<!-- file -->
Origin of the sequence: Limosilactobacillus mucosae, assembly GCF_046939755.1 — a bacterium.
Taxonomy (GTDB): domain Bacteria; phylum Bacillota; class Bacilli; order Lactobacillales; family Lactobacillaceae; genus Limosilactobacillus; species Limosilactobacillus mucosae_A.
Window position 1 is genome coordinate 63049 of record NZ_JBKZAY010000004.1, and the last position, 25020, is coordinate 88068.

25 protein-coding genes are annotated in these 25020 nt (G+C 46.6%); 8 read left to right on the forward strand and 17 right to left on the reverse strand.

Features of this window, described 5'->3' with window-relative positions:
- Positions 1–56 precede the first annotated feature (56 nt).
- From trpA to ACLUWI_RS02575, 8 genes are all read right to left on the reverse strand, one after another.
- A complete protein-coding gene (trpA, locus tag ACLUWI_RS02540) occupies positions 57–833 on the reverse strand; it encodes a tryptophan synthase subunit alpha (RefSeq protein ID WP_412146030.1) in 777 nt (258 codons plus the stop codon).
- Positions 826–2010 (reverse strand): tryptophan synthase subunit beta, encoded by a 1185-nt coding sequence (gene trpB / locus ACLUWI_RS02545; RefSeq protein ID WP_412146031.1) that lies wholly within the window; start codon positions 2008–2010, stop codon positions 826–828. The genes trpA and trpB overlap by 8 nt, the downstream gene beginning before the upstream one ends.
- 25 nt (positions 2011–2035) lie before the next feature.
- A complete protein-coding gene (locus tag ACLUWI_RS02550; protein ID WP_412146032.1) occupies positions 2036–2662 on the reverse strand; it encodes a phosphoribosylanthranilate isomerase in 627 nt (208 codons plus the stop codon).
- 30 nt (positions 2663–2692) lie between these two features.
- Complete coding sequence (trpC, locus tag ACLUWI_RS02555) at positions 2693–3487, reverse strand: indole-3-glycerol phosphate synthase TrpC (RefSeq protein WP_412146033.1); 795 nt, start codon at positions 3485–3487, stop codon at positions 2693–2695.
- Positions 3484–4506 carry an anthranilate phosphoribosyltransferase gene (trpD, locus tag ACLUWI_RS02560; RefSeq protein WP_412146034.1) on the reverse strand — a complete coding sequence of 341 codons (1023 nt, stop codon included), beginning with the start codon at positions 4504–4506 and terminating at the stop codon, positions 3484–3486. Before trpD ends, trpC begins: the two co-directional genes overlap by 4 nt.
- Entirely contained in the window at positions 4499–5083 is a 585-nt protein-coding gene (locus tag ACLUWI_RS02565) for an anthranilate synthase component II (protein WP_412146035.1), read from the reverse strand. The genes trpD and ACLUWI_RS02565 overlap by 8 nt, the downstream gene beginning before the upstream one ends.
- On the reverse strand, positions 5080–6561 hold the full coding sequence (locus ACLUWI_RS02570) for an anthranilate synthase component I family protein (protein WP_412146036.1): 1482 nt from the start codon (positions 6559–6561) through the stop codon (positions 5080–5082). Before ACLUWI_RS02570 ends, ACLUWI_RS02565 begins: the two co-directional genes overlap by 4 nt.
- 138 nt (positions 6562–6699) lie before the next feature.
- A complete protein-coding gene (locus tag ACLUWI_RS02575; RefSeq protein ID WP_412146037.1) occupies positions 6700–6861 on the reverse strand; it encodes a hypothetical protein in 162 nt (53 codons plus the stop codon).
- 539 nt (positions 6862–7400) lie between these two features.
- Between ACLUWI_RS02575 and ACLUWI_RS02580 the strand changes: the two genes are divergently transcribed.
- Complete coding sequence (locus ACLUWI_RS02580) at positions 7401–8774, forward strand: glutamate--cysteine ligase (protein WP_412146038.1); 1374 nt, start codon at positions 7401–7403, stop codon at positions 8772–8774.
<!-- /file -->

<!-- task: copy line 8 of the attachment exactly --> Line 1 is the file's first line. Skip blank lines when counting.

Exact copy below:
- A complete protein-coding gene (trpA, locus tag ACLUWI_RS02540) occupies positions 57–833 on the reverse strand; it encodes a tryptophan synthase subunit alpha (RefSeq protein ID WP_412146030.1) in 777 nt (258 codons plus the stop codon).